Volume 572, December 2014
|Number of page(s)
|Planets and planetary systems
|04 December 2014
Forming the cores of giant planets from the radial pebble flux in protoplanetary discs
Lund ObservatoryDepartment of Astronomy and Theoretical Physics, Lund
Received: 5 June 2014
Accepted: 26 September 2014
The formation of planetary cores must proceed rapidly in order for the giant planets to accrete their gaseous envelopes before the dissipation of the protoplanetary gas disc (≲3 Myr). In orbits beyond 10 AU, direct accumulation of planetesimals by the cores is too slow. Fragments of planetesimals could be accreted faster, but planetesimals are likely too large for fragmentation to be efficient, and resonant trapping poses an additional hurdle. Here we instead investigate the accretion of small pebbles (mm-cm sizes) that are the natural outcome of an equilibrium between the growth and radial drift of particles. We construct a simplified analytical model of dust coagulation and pebble drift in the outer disc, between 5 AU and 100 AU, which gives the temporal evolution of the solid surface density and the dominant particle size. These two key quantities determine how core growth proceeds at various orbital distances. We find that pebble surface densities are sufficiently high to achieve the inside-out formation of planetary cores within the disc lifetime. The overall efficiency by which dust gets converted to planets can be high, close to 50% for planetary architectures similar to the solar system. Growth by pebble accretion in the outer disc is sufficiently fast to overcome catastrophic type I migration of the cores. These results require protoplanetary discs with large radial extent (≳100 AU) and assume a low number of initial seed embryos. Our findings imply that protoplanetary discs with low disc masses, as expected around low-mass stars (<1 M⊙), or with sub-solar dust-to-gas ratios, do not easily form gas-giant planets (M ≳ 100 ME), but preferentially form Neptune-mass planets or smaller (M ≲ 10 ME). This is consistent with exoplanet surveys which show that gas giants are relatively uncommon around stars of low mass or low metallicity.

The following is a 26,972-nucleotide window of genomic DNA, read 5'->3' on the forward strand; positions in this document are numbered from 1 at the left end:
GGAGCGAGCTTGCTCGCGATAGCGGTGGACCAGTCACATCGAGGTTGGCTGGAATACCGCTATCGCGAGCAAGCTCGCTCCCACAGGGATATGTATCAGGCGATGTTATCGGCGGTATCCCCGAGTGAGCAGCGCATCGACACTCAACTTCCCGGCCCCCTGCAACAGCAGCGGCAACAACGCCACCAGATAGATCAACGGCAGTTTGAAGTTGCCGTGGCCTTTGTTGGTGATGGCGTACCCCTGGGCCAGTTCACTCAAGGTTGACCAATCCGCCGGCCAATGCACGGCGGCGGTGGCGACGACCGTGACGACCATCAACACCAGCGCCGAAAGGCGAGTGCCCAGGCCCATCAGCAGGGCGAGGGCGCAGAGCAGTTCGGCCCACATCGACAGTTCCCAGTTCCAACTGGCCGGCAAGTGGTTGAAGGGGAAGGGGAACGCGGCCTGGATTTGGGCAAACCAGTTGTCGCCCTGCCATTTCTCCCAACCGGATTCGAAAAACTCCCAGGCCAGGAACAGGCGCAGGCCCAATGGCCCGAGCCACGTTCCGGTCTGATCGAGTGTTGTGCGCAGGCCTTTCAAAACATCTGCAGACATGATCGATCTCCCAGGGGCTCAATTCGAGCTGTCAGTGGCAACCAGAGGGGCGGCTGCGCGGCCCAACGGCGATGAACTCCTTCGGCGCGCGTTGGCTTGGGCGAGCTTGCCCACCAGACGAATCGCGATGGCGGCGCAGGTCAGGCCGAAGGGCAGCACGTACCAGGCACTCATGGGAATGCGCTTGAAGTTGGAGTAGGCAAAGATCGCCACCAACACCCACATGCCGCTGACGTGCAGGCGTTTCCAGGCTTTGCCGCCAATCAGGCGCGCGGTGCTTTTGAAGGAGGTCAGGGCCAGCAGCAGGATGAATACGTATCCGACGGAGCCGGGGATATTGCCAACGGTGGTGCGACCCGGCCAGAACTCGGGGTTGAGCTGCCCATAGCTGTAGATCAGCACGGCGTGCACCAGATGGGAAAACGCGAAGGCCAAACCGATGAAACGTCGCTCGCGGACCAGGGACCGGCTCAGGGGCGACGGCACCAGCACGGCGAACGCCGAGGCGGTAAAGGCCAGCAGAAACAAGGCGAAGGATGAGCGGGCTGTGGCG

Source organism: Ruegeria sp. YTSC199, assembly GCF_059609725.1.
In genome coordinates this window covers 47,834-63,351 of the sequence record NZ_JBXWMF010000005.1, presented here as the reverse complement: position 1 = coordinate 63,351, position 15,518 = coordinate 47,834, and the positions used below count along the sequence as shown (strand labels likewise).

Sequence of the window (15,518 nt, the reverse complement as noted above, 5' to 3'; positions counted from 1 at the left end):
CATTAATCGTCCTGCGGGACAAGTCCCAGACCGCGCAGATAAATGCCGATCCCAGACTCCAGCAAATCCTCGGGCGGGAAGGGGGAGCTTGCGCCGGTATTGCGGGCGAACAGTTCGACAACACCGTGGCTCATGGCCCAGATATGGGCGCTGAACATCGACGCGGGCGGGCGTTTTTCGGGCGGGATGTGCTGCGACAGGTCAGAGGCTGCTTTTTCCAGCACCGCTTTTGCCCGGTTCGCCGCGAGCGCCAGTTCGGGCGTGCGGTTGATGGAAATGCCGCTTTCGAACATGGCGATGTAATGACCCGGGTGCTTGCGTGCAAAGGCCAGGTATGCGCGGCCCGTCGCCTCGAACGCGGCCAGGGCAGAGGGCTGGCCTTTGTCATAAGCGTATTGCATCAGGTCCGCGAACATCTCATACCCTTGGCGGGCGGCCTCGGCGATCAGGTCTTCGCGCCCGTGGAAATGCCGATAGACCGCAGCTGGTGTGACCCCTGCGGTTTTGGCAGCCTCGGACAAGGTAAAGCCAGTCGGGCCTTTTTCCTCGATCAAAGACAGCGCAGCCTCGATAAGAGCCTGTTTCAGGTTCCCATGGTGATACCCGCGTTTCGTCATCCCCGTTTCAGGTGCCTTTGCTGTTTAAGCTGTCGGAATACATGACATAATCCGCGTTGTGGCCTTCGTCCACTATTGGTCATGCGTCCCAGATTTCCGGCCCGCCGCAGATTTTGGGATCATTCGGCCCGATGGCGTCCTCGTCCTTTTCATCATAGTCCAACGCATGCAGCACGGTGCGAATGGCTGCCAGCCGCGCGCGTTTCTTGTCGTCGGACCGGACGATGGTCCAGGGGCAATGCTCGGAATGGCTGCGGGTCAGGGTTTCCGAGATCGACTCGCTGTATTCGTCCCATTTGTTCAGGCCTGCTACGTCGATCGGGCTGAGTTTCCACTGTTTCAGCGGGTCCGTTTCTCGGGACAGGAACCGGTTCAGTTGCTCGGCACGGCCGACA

Key words: planets and satellites: formation / planets and satellites: gaseous planets / planets and satellites: composition / planets and satellites: interiors / protoplanetary disks
© ESO, 2014
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